Last week, activists Anja Ilić and Marko Stričević received court orders for allegedly organizing a public gathering held without advance notification to legal authorities on June 16th 2017. The gathering in question was a show of support to workers’ strikes in FIAT, Goša, Gorenje, and JP Ratko Mitrović, as well as to social workers and raspberry farmers. Funds were also collected for the workers of Goša, a railway vehicle factory, who went on a hunger strike the following day. In addition to our members, Svetlana Pandžić – a former worker of the now-defunct IMT (Motor and Tractor Industry) and a leader of protests for re-starting production within it – was also charged with organizing the gathering in question.
As none of the accused were approached by the police at the gathering itself, and were instead identified based on the speeches they gave, two women completely unrelated to the action also received court orders. They neither attended nor organized the gathering but simply happened to have the same names as two of the speakers.
If any of the charged activists were to claim sole responsibility for organizing this act of solidarity, they would be negating the collective effort of dozens of people who reacted to the announcement of the hunger strike in Goša by calling for donations. Faced with an overwhelming lack of media coverage of workers’ strikes, those people thought that the least they could do to show the workers that they are not alone was to organize a show of support, and make their fellow citizens aware of the ongoing battle for workers’ dignity. The more people join this battle, the closer we are to a workers’ victory – the victory for dignified work and life of ordinary people in Serbia.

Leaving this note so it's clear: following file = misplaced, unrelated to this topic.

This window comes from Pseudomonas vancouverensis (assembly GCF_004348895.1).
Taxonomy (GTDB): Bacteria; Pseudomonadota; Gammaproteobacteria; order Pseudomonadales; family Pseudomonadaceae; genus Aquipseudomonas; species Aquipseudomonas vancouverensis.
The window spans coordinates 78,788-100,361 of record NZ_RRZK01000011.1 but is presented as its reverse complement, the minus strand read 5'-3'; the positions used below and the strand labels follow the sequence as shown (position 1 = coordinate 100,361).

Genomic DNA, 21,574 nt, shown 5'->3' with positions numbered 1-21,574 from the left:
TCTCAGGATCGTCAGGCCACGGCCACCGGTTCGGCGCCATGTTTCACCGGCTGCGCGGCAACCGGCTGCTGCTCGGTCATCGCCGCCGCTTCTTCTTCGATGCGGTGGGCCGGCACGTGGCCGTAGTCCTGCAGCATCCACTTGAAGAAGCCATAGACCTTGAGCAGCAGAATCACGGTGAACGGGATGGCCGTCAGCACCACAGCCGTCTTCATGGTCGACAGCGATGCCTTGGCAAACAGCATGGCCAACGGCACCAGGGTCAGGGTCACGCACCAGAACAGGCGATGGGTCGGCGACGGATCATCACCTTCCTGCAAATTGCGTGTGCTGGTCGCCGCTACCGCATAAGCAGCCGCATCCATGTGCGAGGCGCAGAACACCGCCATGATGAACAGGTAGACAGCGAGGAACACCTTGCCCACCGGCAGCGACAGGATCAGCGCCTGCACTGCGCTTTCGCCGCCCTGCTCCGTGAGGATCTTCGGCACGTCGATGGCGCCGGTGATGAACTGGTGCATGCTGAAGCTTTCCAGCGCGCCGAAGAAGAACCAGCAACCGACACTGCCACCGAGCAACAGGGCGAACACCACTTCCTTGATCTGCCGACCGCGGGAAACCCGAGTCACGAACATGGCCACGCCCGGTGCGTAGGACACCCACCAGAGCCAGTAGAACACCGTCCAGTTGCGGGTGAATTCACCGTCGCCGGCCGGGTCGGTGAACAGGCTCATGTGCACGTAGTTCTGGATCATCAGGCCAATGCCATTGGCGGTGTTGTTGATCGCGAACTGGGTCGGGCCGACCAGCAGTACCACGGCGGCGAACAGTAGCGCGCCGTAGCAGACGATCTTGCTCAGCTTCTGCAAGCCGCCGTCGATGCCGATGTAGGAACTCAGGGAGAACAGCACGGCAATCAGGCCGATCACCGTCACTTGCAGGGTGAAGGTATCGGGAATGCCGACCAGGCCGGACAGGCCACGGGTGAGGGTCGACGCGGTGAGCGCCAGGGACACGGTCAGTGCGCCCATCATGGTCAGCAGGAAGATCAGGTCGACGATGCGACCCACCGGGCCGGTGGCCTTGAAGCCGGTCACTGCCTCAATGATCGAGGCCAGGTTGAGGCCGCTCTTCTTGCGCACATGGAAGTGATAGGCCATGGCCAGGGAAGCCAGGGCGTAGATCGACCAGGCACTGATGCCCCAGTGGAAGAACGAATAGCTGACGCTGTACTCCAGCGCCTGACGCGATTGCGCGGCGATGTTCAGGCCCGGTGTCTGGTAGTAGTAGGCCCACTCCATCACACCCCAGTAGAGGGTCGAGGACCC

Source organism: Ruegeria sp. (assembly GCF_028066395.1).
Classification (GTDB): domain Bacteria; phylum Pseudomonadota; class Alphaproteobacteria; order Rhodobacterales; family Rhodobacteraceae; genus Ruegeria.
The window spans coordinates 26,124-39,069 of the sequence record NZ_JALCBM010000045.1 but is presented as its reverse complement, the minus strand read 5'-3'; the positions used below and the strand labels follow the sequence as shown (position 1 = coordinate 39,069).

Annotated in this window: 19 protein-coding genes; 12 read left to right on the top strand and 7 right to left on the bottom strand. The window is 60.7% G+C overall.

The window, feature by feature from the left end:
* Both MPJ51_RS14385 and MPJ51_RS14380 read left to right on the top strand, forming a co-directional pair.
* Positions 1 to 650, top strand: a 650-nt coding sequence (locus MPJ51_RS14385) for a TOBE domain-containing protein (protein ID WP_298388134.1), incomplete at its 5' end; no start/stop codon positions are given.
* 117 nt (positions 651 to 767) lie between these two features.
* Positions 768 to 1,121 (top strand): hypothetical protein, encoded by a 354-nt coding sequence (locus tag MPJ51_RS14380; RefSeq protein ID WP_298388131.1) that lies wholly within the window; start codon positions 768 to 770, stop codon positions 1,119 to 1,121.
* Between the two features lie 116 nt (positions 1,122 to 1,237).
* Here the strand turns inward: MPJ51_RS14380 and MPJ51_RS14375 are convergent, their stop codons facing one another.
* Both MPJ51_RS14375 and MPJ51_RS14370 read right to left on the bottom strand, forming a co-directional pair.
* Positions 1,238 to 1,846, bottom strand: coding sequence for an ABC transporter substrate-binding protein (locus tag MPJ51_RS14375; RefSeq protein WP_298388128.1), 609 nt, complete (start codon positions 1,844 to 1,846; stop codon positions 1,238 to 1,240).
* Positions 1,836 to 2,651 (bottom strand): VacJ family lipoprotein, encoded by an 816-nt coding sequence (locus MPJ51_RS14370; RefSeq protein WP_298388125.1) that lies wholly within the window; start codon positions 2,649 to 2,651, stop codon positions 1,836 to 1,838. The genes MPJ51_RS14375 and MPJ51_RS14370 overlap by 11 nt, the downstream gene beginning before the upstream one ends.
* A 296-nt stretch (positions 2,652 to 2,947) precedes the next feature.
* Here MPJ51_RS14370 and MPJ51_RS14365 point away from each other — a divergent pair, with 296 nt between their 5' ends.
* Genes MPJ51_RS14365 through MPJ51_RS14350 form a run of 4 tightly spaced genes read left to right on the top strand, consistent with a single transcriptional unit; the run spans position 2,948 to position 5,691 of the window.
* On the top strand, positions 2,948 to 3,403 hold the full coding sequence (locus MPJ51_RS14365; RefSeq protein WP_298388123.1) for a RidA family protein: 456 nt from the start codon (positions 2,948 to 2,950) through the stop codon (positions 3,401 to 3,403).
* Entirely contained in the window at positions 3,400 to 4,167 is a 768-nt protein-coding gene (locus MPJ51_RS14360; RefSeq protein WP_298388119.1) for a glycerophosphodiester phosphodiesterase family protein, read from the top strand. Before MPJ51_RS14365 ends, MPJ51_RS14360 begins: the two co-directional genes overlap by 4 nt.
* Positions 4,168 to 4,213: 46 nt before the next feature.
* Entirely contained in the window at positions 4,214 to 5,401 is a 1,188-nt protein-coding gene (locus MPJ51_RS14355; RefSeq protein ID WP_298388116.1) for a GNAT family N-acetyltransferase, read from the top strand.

The 7 Demands movement – whose work we have actively participated in since its inception during the April protests in Belgrade – coordinated with the Student Movement of Novi Sad to organize support for the strikes in Belgrade and Novi Sad. 22,410 Serbian dinars (around 190 EUR) were collected and sent to the Goša strike committee. All of us, as organizers of the solidarity action, are proud for having done the right thing: standing with the workers abandoned by the state. During the FIAT strike, the government sided with the Italian investor, demanding termination of the strike as a precondition for starting negotiations with the workers. This demand violated the collective contract as well as the current Strike Law, meaning that the State ignored its own legal system in order to cozy up to the private investor. At the same time, the State is more than ready to apply the law at any occasion when it can be used to establish budgetary surpluses.
Namely, the fines prescribed by the 2016 Law on Public Gatherings are absurdly high in relation to both the severity of the infraction in question and the income of the average Serbian citizen. However, in the eyes of the State which stands to profit from these fines they appear to be less absurd. The lowest fine under this law is 30,000 dinars (250 EUR), issued to individuals who decline to leave the location of a public gathering once its organizers declare that it is being stopped by the authorities. The fines facing our comrades – charged as organizers of the gathering – are significantly higher. They range from 100,000 to 150,000 dinars (approx. 850 – 1250 EUR) – per person.